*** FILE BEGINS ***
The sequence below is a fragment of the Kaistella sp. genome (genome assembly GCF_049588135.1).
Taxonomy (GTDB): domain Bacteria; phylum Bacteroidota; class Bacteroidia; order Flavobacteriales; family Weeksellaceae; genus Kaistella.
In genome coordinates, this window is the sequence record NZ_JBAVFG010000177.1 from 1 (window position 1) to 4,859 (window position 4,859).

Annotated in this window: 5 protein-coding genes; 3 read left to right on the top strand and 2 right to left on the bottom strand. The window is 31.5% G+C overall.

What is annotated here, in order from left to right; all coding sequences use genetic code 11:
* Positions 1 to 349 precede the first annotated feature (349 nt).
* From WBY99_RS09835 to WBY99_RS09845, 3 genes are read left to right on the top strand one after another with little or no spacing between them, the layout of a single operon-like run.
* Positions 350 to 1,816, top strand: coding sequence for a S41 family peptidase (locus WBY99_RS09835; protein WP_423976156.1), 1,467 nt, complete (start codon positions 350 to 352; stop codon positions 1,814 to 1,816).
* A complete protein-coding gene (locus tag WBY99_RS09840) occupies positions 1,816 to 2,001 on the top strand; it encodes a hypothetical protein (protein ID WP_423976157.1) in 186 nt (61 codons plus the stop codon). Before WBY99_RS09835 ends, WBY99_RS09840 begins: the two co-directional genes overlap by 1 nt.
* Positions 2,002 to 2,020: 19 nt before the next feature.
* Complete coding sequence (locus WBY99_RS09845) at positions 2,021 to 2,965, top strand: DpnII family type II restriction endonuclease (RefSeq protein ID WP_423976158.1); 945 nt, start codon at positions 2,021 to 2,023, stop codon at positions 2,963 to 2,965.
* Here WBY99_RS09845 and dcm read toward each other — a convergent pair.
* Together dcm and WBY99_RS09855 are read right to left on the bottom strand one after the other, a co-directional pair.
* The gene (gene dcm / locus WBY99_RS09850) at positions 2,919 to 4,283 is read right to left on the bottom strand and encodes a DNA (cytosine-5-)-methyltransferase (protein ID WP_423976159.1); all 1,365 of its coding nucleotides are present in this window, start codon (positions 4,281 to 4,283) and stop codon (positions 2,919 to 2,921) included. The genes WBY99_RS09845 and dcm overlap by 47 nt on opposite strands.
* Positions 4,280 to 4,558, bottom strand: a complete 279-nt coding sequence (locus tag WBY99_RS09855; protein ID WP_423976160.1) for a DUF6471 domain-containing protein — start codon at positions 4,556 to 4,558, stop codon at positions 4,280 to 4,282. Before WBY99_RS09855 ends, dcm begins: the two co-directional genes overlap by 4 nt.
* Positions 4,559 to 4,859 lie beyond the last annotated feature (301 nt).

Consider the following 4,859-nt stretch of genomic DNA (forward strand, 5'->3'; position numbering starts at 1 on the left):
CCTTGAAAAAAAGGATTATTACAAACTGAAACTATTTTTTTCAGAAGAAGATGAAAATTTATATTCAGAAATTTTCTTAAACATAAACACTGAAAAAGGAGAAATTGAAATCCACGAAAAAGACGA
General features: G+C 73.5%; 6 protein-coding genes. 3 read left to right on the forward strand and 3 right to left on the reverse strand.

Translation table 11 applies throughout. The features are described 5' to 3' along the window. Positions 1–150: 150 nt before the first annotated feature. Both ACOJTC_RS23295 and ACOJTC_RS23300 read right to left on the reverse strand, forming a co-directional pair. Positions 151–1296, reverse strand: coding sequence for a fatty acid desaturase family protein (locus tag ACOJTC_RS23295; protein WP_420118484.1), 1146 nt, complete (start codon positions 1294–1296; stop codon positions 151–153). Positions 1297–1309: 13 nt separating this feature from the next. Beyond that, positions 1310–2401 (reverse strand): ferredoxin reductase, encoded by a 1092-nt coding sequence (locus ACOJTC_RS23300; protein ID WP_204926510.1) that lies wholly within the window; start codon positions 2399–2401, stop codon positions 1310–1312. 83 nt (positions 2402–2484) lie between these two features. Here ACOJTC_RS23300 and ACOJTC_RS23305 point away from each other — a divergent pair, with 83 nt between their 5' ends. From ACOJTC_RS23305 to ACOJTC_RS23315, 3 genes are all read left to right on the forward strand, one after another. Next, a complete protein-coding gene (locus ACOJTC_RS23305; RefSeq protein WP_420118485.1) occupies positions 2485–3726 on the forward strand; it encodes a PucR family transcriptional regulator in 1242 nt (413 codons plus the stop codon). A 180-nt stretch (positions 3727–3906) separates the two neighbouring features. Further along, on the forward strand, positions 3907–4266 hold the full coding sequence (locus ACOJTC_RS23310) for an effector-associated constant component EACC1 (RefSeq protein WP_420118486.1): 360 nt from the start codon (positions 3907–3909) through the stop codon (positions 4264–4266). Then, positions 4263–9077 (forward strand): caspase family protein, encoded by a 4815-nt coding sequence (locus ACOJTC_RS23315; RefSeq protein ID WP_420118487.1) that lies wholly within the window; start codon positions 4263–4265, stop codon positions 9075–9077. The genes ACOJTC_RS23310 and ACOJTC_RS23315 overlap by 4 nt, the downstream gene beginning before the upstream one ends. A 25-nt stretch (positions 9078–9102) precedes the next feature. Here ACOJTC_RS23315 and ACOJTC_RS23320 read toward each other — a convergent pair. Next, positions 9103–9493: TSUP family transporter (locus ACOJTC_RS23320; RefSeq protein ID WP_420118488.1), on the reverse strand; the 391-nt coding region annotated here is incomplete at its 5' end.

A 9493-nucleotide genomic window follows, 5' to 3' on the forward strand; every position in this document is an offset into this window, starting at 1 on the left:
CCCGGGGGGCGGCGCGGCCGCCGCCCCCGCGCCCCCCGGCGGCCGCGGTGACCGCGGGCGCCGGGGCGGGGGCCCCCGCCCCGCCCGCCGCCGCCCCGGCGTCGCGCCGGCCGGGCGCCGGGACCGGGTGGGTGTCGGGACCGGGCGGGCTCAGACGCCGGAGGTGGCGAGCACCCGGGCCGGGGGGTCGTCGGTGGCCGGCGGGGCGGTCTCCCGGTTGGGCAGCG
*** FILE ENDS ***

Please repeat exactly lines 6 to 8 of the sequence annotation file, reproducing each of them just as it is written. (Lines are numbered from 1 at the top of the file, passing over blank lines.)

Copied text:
* Positions 1 to 349 precede the first annotated feature (349 nt).
* From WBY99_RS09835 to WBY99_RS09845, 3 genes are read left to right on the top strand one after another with little or no spacing between them, the layout of a single operon-like run.
* Positions 350 to 1,816, top strand: coding sequence for a S41 family peptidase (locus WBY99_RS09835; protein WP_423976156.1), 1,467 nt, complete (start codon positions 350 to 352; stop codon positions 1,814 to 1,816).